- I love that description too. I have a lot of conversations in the bookstore about finding the book that’s exciting enough without provoking nightmares. Did you plan out the entire series from the start with an overall plot arc or are you working more loosely making the plot of each one fit with what’s gone before as you write?
Funny you should ask me this. Yes, I had a series arc. From the very beginning, I had a general idea of how the series was going to move forward with each book and a very definite idea for what was going to happen in the last book. The final book would truly end the series. I thought book 8 (which I just turned in a couple weeks ago) was going to be the last one, so I wrote the story that I had saved for the end. Two days after I turned in the final revision, the publisher asked for two more books! It took me a couple days to wrap my head around the idea of continuing a series that in my mind was complete. Of course, there’s always a way! I rewrote the last couple chapters of book 8 and now I’m ready to keep going. I’m thrilled that my publisher wanted to continue it after all and I’m excited about spending more time with Kaz and Claire. But from here on out, I’m not really thinking “series arc” anymore. Now I’m really just building on everything that’s come before.
- This series is not your first work in mystery writing. In fact you won a very prestigious Edgar Award in 2011. I’m just going to point out that the Edgar Award is the most adorable book prize ever! And I’ve heard that the Edgar banquet is a really fun event, very warm and collegial. What makes mystery so appealing to write?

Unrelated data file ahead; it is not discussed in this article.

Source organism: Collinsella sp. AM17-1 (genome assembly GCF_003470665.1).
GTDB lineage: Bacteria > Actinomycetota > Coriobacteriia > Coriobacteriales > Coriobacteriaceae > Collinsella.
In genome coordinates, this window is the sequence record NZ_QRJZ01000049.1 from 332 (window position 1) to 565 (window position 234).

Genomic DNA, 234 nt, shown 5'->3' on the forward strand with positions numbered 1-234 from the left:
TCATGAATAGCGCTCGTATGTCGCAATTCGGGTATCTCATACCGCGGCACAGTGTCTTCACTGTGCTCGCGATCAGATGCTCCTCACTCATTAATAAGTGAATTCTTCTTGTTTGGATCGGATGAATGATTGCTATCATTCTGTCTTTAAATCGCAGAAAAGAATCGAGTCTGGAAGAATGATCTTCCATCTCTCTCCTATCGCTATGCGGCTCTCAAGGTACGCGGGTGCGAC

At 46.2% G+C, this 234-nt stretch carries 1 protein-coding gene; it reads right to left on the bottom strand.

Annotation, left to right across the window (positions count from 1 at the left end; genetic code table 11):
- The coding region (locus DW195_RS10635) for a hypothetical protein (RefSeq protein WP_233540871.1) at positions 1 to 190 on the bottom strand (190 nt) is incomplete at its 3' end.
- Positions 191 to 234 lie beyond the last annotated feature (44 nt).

I’ve always loved mysteries, and I think writers should write what they love. I love the adventure. You know your main character is going to be doing things. They have to if they’re going to solve the case. I love creating a puzzle, which again, is another balancing act. You want the reader to be able to follow the clues and solve the case along with your main character, so you need to create a trail that’s clear and logical, but you don’t want the reader to figure out what’s going on as soon as you drop the first clue. There’s a predictable structure to a mystery. And rules to follow. The reader knows that in the end the mystery will be solved and justice will prevail.
But I think what I like best about writing mysteries for kids is the fact that reluctant readers are often drawn to them. There’s nothing more satisfying to me than to hear, “I didn’t like reading until I read your [insert title here].” If something I’ve written leads a reluctant reader to try another book, then I’ve done my job. And I’ve made a difference in someone’s world. No award is worth more than that.
Wonderful! Thanks for sharing your thoughts, Dori, and happy book birthday!
Dori will be giving away one of these books to a commenter next week, so leave your questions or comments below.